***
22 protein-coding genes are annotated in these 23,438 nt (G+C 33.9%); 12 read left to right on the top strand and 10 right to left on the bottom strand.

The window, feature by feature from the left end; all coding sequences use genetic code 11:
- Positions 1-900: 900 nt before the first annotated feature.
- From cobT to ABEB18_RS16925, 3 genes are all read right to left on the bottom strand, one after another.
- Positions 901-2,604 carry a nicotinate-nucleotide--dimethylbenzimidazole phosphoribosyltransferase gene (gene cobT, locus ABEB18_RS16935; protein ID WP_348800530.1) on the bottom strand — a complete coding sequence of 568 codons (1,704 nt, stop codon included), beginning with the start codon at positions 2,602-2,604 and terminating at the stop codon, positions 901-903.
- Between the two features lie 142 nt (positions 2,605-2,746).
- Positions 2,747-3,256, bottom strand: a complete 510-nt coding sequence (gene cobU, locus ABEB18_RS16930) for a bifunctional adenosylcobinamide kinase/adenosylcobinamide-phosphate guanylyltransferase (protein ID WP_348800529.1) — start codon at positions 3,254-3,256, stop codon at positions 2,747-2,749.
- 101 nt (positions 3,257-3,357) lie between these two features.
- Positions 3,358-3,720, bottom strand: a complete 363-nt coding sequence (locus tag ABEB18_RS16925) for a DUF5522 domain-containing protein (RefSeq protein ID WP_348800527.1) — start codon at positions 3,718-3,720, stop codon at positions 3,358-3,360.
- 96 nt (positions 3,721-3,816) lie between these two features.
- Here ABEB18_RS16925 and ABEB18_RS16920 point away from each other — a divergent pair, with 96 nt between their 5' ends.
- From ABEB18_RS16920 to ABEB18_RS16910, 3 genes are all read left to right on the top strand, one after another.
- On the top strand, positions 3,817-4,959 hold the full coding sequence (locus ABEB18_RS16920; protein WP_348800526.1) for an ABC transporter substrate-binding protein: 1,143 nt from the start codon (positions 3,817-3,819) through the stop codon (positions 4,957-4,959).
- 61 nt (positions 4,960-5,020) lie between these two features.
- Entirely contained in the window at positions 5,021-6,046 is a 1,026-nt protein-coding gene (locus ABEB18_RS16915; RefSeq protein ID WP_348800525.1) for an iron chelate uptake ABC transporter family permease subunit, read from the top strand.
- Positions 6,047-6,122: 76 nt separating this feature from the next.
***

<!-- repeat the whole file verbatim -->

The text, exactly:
22 protein-coding genes are annotated in these 23,438 nt (G+C 33.9%); 12 read left to right on the top strand and 10 right to left on the bottom strand.

The window, feature by feature from the left end; all coding sequences use genetic code 11:
- Positions 1-900: 900 nt before the first annotated feature.
- From cobT to ABEB18_RS16925, 3 genes are all read right to left on the bottom strand, one after another.
- Positions 901-2,604 carry a nicotinate-nucleotide--dimethylbenzimidazole phosphoribosyltransferase gene (gene cobT, locus ABEB18_RS16935; protein ID WP_348800530.1) on the bottom strand — a complete coding sequence of 568 codons (1,704 nt, stop codon included), beginning with the start codon at positions 2,602-2,604 and terminating at the stop codon, positions 901-903.
- Between the two features lie 142 nt (positions 2,605-2,746).
- Positions 2,747-3,256, bottom strand: a complete 510-nt coding sequence (gene cobU, locus ABEB18_RS16930) for a bifunctional adenosylcobinamide kinase/adenosylcobinamide-phosphate guanylyltransferase (protein ID WP_348800529.1) — start codon at positions 3,254-3,256, stop codon at positions 2,747-2,749.
- 101 nt (positions 3,257-3,357) lie between these two features.
- Positions 3,358-3,720, bottom strand: a complete 363-nt coding sequence (locus tag ABEB18_RS16925) for a DUF5522 domain-containing protein (RefSeq protein ID WP_348800527.1) — start codon at positions 3,718-3,720, stop codon at positions 3,358-3,360.
- 96 nt (positions 3,721-3,816) lie between these two features.
- Here ABEB18_RS16925 and ABEB18_RS16920 point away from each other — a divergent pair, with 96 nt between their 5' ends.
- From ABEB18_RS16920 to ABEB18_RS16910, 3 genes are all read left to right on the top strand, one after another.
- On the top strand, positions 3,817-4,959 hold the full coding sequence (locus ABEB18_RS16920; protein WP_348800526.1) for an ABC transporter substrate-binding protein: 1,143 nt from the start codon (positions 3,817-3,819) through the stop codon (positions 4,957-4,959).
- 61 nt (positions 4,960-5,020) lie between these two features.
- Entirely contained in the window at positions 5,021-6,046 is a 1,026-nt protein-coding gene (locus ABEB18_RS16915; RefSeq protein ID WP_348800525.1) for an iron chelate uptake ABC transporter family permease subunit, read from the top strand.
- Positions 6,047-6,122: 76 nt separating this feature from the next.